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Cummins Engines who build all of Leyland/DAF engines etc among others has seen its engine build drop from an average of 230 a day to 120.The last time it got anywhere near those terrible levels was 2007/8 just after the crash.

They tend to be a great signal for the end of the business cycle and those build rates are pointing to a huge downturn.

Interesting anecdote - cheers. Finger on the pulse type stuff!

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Food stamps and more food porn.

Hmm. One does wonder if the established supermarkets might like some sort of benefit card that can only be used in their stores. Not sure it would fix all there problems though.

The Newsnight interviewees pretty much ran through the list of why supermarkets were under the cosh. The impact of online shopping on their high margin non food items was highlighted as one of the areas in which the huge out of town stores were particularly vulnerable.

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I have a suspicion that, from the recent population growth, more money went home via Western Union than into supermarket tills than was anticipated.

Quite a few immigrants I know shop mainly in local shops selling specialist produce and less in big supermarkets. As the immigrant population grows so quickly could this be having an impact?

On a socialogical view, many groups are mainly shopping in 'their' shops which is another example of behaving differently from much of the UK population and living a more segregated life in a way - in my experience far more so than 'experts' predicted. Another example is many also only watch their 'own' TV via satellite and consume almost no UK media. More people than I'd like are almost entirely failing to engage with UK society or embrace UK values (though in terms of shopping I think they've got the right idea ditching tesco et al). Interestingly it continues into many second generation too.

Edited by sf-02

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Quite a few immigrants I know shop mainly in local shops selling specialist produce and less in big supermarkets. As the immigrant population grows so quickly could this be having an impact?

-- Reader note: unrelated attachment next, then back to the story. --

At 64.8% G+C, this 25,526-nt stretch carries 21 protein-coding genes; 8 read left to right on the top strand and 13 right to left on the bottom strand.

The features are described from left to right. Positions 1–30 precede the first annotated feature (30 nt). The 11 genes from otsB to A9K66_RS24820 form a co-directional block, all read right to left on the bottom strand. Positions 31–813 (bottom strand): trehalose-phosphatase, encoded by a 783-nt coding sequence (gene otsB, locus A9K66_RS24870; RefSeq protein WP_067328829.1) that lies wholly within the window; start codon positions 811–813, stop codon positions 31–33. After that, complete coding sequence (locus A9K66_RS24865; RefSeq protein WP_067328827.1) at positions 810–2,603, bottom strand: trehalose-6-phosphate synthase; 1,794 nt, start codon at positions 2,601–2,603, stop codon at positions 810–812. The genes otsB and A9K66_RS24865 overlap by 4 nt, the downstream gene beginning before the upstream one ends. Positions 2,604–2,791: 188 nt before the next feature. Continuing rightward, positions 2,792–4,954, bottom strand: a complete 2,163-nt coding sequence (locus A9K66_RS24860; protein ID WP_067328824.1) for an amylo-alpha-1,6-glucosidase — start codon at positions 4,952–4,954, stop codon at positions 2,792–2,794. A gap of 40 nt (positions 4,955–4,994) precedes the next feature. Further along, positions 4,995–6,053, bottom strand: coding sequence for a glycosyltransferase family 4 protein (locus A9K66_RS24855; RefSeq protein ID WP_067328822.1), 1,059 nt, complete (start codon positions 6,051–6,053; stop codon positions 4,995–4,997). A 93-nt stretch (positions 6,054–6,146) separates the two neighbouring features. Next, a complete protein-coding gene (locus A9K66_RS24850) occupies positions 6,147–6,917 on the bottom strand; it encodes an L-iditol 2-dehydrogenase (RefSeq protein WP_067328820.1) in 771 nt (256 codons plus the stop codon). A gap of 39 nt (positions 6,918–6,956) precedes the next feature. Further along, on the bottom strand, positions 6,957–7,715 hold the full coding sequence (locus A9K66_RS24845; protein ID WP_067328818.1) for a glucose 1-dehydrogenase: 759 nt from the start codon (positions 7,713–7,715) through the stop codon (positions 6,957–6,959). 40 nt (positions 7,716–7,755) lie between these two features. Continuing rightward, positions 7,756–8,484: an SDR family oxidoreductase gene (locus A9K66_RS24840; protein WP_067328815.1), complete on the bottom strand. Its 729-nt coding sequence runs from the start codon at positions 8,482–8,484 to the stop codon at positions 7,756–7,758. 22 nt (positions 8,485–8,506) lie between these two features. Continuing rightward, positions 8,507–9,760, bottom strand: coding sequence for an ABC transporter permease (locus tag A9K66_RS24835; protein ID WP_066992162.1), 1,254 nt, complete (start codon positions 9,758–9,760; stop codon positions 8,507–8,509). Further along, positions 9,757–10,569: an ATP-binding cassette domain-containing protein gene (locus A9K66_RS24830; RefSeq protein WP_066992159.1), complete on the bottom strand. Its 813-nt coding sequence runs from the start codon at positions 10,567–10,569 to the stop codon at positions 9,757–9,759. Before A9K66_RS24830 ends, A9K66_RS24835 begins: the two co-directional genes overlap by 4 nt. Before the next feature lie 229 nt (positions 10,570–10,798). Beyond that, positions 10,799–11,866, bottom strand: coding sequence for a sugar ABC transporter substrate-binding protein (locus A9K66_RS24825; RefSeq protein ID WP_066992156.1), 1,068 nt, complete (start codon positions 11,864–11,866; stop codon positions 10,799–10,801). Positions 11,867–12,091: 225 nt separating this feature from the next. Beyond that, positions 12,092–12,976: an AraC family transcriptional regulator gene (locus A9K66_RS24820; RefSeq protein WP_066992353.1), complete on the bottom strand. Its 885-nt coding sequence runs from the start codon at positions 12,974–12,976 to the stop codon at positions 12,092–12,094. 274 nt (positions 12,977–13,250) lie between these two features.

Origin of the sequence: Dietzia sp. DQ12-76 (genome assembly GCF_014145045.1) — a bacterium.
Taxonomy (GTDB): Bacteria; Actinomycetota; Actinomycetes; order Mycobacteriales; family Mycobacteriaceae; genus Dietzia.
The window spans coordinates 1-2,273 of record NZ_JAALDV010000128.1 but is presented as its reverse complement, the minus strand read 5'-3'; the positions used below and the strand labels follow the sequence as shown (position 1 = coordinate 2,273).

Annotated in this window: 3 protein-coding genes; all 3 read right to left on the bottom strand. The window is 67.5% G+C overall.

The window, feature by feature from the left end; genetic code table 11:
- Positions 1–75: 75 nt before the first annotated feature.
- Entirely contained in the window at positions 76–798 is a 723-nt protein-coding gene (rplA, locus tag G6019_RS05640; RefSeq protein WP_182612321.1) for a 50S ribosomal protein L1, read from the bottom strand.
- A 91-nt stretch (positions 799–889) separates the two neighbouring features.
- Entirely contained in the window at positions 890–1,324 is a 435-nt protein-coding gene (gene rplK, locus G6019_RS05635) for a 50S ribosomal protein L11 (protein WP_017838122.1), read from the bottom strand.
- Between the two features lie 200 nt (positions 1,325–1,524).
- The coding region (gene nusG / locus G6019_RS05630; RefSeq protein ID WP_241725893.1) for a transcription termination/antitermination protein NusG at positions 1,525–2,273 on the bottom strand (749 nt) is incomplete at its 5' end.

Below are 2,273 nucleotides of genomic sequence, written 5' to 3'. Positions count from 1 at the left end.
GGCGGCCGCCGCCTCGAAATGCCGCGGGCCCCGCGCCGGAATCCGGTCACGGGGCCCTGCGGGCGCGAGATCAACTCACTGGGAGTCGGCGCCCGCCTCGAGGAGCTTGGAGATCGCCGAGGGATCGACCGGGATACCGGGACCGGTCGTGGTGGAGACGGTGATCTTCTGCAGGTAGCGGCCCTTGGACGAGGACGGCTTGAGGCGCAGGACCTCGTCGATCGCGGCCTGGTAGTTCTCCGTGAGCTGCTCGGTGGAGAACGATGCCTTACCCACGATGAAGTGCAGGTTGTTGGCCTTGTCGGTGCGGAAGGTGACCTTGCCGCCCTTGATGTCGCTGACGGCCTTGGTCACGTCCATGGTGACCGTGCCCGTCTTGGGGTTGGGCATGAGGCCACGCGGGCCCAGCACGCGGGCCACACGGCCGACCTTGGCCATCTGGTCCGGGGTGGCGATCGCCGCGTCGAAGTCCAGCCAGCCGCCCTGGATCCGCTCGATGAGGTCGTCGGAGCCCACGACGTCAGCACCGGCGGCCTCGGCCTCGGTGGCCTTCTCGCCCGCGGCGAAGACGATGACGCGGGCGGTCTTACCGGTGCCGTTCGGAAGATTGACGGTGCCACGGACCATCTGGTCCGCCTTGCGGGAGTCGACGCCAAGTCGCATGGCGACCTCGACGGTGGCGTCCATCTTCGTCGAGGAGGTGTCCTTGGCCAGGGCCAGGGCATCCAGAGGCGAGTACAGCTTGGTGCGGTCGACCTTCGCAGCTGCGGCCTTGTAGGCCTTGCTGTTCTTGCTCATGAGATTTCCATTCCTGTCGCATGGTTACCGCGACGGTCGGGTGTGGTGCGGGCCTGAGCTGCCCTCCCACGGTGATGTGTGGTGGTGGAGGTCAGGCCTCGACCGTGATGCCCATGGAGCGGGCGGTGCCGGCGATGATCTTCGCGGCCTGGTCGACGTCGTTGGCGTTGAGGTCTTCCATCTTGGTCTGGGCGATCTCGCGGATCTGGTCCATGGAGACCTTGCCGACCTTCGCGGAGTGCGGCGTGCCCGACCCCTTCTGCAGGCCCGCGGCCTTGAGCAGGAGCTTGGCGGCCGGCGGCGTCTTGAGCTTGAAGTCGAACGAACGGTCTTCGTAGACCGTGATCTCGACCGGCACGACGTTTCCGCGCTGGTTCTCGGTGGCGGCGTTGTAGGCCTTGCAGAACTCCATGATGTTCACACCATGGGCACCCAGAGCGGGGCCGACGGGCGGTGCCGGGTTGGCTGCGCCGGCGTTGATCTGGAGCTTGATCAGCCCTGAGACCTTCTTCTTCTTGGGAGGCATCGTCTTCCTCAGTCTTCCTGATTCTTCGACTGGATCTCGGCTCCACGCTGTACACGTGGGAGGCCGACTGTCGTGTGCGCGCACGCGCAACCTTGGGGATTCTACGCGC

On a socialogical view, many groups are mainly shopping in 'their' shops which is another example of behaving differently from much of the UK population and living a more segregated life in a way - in my experience far more so than 'experts' predicted. Another example is many also only watch their 'own' TV via satellite and consume almost no UK media. More people than I'd like are almost entirely failing to engage with UK society or embrace UK values (though in terms of shopping I think they've got the right idea ditching tesco et al). Interestingly it continues into many second generation too.

I think it is simply that the sheeple don`t have access to waves of credit any more, and the big four expanded too much. People don`t do massive booze and food runs now, throwing dvd`s, clothes,magazines and other unnecessary crap into the trolley like they used to, they carefully pick the best deals. Looks like you can`t bail out bust banks, prop up house prices and rents, cut interest rates to zero and have a booming economy at the same time. Who would have believed it?

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Sometimes it feels like the UK has spent the last 20 odd years investing in retail (supermarkets esp), Financial services and Banks. Oh, and housing. By 'invest' I mean spend money/debt.

Its looking more and more like the UK has seen a generation backing the wrong horse.

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Quite a few immigrants I know shop mainly in local shops selling specialist produce and less in big supermarkets. As the immigrant population grows so quickly could this be having an impact?

On a socialogical view, many groups are mainly shopping in 'their' shops which is another example of behaving differently from much of the UK population and living a more segregated life in a way - in my experience far more so than 'experts' predicted. Another example is many also only watch their 'own' TV via satellite and consume almost no UK media. More people than I'd like are almost entirely failing to engage with UK society or embrace UK values (though in terms of shopping I think they've got the right idea ditching tesco et al). Interestingly it continues into many second generation too.

The eastern europeans are starting to embrace the same method as the asians, both in terms of food and media.

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Quite a few immigrants I know shop mainly in local shops selling specialist produce and less in big supermarkets. As the immigrant population grows so quickly could this be having an impact?

On a socialogical view, many groups are mainly shopping in 'their' shops which is another example of behaving differently from much of the UK population and living a more segregated life in a way - in my experience far more so than 'experts' predicted. Another example is many also only watch their 'own' TV via satellite and consume almost no UK media. More people than I'd like are almost entirely failing to engage with UK society or embrace UK values (though in terms of shopping I think they've got the right idea ditching tesco et al). Interestingly it continues into many second generation too.

This is very true, new immigrants are excellent at making money go further, they shop in bulk in their own specialist stores, they import produce directly cutting out the middle men and the women are very proficient in cooking with less.....property and education are the priority investments and they try to avoid debt or the wrong kind of consumption debt.